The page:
The Maitland Room
The Maitland Room is named for Rear Admiral John Maitland, who briefly lived in the castle at the turn of the nineteenth century during the Revolutionary and Napoleonic Wars.
The room is styled in the manner of the same period with age of sail naval themes prominent.
Invasion from France was a real threat during this time and without as large or as strong an army as the French, at times the British relied on the ‘wooden walls’ of the Royal Navy to keep the country safe. For the majority of the war however the aim for both parties was more one of European prestige and global wealth. The conflict therefore spread far beyond the confines of the English Channel. British and French ships and armies fought each other around the world, most notably for control of plantations in the Caribbean and over trade with India.
Lickleyhead passed through numerous hands in the late 1700’s before it was inherited by Elizabeth Ogilvie. Her marriage to then Captain John Maitland in 1799 brought the career officer to the castle, but only briefly. By 1800 he was back at sea, and there he remained for the best part of the next fifteen years as the long struggle against France ground on. Regarded by many as one of the bravest men in the Royal Navy, John Maitland was noted for several acts of valour during his career. He was first over the walls during the attack on Fort Fleur d'Épée, and saved the life of Captain Faulknor by killing several of his attackers. In 1797 he thwarted a mutiny by personally leading an attack on the mutineers armed only with a sword, a solution described by his superior Admiral Jervis as ‘Doctor Maitland’s recipe’. He continued to be appointed to the command of larger vessels throughout the war and captured numerous enemy ships, until he was eventually given command of the 98 gun HMS Barfleur in 1813 (shown above in combat). In 1821 he was promoted to the rank of Rear Admiral.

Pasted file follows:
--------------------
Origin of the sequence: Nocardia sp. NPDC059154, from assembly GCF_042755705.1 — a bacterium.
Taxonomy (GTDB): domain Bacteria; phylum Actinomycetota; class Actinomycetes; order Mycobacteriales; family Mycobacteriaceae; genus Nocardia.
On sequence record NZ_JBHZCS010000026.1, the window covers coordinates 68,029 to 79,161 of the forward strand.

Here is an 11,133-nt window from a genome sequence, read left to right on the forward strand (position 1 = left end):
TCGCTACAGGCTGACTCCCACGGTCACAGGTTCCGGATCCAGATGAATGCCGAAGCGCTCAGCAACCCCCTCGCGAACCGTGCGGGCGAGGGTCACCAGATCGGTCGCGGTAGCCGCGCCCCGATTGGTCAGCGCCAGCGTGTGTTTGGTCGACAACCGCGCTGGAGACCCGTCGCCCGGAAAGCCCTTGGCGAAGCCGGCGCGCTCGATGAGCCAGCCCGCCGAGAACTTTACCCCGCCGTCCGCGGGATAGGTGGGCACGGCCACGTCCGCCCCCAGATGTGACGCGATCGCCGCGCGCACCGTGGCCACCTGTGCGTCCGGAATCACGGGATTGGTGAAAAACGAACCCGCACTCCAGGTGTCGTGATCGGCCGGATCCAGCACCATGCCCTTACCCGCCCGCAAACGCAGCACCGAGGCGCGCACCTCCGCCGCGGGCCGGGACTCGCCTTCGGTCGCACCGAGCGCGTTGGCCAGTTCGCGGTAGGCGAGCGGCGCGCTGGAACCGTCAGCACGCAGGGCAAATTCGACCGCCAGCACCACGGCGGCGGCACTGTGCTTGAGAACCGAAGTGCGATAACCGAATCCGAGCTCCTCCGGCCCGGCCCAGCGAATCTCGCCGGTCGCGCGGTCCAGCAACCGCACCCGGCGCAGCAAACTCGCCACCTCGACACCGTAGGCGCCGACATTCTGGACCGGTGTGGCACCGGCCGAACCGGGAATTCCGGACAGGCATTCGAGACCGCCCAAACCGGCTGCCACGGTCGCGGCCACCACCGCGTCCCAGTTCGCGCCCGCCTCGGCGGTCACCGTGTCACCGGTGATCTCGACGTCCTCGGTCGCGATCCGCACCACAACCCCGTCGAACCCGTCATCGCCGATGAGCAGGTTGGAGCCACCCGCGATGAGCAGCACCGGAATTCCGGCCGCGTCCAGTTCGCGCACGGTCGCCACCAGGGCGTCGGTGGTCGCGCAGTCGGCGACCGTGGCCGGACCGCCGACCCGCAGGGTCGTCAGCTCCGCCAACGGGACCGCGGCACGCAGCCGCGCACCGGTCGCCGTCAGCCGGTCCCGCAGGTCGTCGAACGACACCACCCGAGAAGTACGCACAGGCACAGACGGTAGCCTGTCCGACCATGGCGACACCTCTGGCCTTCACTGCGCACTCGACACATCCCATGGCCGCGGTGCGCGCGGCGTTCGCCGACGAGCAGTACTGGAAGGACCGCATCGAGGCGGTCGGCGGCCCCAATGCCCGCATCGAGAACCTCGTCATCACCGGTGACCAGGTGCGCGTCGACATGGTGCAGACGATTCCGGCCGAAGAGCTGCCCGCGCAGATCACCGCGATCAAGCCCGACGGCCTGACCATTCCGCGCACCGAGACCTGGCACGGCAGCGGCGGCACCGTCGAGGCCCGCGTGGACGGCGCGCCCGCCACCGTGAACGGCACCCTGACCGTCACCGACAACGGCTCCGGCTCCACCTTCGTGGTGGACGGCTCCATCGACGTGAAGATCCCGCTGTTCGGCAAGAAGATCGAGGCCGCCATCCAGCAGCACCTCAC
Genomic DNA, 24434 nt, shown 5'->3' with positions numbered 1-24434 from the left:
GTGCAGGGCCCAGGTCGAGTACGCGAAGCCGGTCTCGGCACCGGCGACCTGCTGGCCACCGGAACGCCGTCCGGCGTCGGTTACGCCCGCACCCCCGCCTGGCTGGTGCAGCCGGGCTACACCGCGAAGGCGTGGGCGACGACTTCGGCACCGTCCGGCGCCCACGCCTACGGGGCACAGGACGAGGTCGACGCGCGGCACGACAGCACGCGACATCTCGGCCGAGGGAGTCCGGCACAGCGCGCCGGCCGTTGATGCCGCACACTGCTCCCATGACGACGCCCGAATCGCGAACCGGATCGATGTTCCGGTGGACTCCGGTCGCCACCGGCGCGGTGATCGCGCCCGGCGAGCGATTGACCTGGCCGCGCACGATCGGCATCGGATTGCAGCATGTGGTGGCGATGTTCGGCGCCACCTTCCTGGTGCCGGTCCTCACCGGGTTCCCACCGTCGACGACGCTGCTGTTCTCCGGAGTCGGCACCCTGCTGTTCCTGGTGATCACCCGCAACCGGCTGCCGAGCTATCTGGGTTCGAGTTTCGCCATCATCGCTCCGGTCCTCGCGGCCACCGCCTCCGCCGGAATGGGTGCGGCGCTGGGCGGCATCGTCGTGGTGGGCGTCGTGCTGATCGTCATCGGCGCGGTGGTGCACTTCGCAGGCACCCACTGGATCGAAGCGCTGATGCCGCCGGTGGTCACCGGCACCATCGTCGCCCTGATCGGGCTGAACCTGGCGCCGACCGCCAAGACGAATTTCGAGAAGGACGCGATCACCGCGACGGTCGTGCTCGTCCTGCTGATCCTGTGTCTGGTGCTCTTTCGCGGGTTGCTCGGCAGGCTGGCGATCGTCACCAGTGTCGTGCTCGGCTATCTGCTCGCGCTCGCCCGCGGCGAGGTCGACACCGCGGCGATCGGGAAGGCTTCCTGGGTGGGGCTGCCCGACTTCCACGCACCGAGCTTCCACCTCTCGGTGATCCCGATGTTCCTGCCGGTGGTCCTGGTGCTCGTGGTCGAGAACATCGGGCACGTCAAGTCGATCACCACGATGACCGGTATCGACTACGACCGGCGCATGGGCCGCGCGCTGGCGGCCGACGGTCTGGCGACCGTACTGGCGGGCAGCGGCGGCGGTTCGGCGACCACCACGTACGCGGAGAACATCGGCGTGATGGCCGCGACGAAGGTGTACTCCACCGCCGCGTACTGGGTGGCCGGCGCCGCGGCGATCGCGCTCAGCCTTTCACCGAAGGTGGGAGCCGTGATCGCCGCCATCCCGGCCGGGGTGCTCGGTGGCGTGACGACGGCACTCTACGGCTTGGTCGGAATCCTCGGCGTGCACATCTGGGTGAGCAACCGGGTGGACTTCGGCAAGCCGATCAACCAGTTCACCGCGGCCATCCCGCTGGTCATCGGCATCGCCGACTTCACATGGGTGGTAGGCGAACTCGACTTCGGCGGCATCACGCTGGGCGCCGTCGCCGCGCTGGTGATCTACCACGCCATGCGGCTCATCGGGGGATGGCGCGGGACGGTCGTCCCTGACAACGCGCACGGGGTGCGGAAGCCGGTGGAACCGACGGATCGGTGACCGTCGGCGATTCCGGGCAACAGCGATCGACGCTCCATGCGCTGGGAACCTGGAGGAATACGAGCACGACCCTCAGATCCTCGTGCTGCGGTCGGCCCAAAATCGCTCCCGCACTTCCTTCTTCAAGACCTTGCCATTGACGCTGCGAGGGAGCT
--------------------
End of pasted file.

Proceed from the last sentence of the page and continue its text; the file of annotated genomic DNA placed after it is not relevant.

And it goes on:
The castle was sold to the Lumsden family early in the nineteenth century, possibly while the war was still being fought. Elizabeth Ogilvie died before her husband, who went on to remarry, before himself passing away in 1836 at the age of 65.